News / 18 November 2018, 2:30pm / KWANDOKUHLE NJOLI
There was a time when Santa got people spending. Now it’s Black Friday.
According to the big shopping malls in Durban, if past trends are anything to go by, November is the new December and, due to tough economic times, shoppers are in search of bumper deals.
Black Friday, a discount shopping phenomenon, started in America and for the past two years has become a hit in South Africa.
This year, it will be marked on November 23, a day most South Africans are unlikely to be paid because the official pay day, the 25th of the month, falls on a Sunday.
Gary Hadfield, CEO of the online store Loot, warned shoppers that if they were shopping online for the first time this Friday, or if they were using a new credit card online, they would need to first do a 3D authentication with their bank.
“This is the last thing you want to be doing on the day,” he said.
“Furthermore, have a budget and decide on the key items you want. Then shop around and compare prices online before you purchase a product,” advised Hadfield.
Big shopping centres like Galleria and the Pavilion have beefed up security in preparation for those who prefer the traditional way of shopping.
Anusha Timul, marketing manager for Galleria, said: “We have had preliminary meetings with major tenants to ensure safety plans are in place. Most shops will also be opening early to accommodate crowds.”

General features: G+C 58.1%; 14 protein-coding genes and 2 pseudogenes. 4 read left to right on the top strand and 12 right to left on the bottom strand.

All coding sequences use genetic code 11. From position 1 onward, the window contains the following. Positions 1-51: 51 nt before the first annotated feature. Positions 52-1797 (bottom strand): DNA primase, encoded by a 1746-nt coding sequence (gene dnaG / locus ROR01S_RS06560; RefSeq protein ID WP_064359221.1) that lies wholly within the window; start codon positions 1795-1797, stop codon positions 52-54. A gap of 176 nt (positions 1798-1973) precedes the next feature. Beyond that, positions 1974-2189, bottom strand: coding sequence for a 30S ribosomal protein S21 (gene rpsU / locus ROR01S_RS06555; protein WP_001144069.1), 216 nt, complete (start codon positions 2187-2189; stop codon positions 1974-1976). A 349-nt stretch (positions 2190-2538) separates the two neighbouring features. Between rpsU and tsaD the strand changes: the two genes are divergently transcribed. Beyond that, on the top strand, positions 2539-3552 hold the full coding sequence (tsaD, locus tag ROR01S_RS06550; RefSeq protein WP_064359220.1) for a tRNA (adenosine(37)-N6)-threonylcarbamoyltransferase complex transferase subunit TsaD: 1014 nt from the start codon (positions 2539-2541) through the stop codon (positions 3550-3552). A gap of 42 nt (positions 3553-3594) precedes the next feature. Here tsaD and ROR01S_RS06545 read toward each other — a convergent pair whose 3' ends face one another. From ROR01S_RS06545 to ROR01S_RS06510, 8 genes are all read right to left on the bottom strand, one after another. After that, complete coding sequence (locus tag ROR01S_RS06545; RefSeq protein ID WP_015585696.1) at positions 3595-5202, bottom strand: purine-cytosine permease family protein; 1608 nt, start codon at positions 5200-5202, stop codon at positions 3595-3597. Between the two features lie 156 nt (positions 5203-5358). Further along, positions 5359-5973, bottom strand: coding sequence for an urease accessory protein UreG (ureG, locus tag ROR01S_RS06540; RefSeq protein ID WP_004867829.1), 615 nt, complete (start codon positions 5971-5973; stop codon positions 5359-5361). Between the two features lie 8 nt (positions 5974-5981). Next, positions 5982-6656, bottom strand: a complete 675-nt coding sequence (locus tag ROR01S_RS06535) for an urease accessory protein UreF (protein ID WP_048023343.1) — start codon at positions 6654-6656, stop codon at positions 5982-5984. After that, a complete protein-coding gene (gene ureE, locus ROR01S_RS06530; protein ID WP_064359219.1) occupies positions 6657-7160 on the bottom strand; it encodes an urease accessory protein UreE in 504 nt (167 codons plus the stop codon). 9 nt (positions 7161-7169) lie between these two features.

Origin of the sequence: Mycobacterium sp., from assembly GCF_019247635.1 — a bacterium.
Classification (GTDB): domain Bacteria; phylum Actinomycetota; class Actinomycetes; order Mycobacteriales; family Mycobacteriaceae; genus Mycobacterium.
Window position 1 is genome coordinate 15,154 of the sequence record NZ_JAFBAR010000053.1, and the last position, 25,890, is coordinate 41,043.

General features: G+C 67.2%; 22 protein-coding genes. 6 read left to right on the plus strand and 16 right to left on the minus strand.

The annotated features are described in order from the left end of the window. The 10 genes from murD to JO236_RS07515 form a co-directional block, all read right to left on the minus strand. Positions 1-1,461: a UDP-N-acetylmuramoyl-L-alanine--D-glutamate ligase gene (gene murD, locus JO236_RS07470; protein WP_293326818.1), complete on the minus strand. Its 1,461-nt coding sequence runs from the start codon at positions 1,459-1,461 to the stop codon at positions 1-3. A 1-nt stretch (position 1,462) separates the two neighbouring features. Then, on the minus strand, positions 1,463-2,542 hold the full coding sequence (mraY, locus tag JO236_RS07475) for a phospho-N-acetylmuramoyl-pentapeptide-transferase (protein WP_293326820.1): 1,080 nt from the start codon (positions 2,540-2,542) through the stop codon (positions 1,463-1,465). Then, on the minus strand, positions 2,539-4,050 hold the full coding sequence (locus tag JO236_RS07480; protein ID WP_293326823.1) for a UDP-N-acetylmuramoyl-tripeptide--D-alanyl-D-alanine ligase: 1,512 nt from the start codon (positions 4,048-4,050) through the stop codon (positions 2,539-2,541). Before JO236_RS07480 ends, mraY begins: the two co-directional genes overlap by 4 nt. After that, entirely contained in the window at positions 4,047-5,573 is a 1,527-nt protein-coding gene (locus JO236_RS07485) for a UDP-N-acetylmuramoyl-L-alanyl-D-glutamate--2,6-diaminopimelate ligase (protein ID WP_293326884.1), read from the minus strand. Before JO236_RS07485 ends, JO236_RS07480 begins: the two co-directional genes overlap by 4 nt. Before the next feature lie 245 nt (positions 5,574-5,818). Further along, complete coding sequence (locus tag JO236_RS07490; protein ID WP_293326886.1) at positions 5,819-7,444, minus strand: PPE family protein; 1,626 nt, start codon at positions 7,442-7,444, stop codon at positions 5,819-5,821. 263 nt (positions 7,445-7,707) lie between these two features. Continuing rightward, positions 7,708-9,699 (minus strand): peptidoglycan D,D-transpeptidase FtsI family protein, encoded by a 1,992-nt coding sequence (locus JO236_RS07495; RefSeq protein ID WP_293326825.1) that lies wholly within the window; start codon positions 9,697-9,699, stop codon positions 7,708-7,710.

Timul added that the reason Black Friday was so popular among shoppers was they could buy on discount ahead of the festive season.
Julie-Anne Zuma, Pavilion mall marketing manager, said they had worked to ensure the overall shopping experience was not compromised.
“To this end, we have increased the complement of staff working in our parking lots to alleviate possible disruptions and redirect shoppers to alternate parking spaces, should it become necessary.
“Further to this, we have deployed brand ambassadors who will assist shoppers as they navigate around the mall,” said Zuma.
Economist Professor Bonke Duma, said that November had deliberately been turned into the “new December” with retailers hoping to increase turnover.
“In the past, November would be a bad month for businesses because people were usually saving up for December and reduced their spend.”
Duma added that he was a bit apprehensive about Black Friday, but from a business and economic perspective, it made sense to make November a profit-making month, because both November and January were previously quiet months for businesses.
Chief economist at the Efficient Group Dawie Roodt said South Africans love to spend, despite not being able to afford it.
Black Friday, he said, was a fairly new concept which spilled over from America and could “become quite big in the future”.
And the winners on Black Friday, according to Roodt, are retailers and consumers, alike.
“Voluntary transactions are always to the benefit of both parties at the time of the transaction. However, people may come to regret it in future.”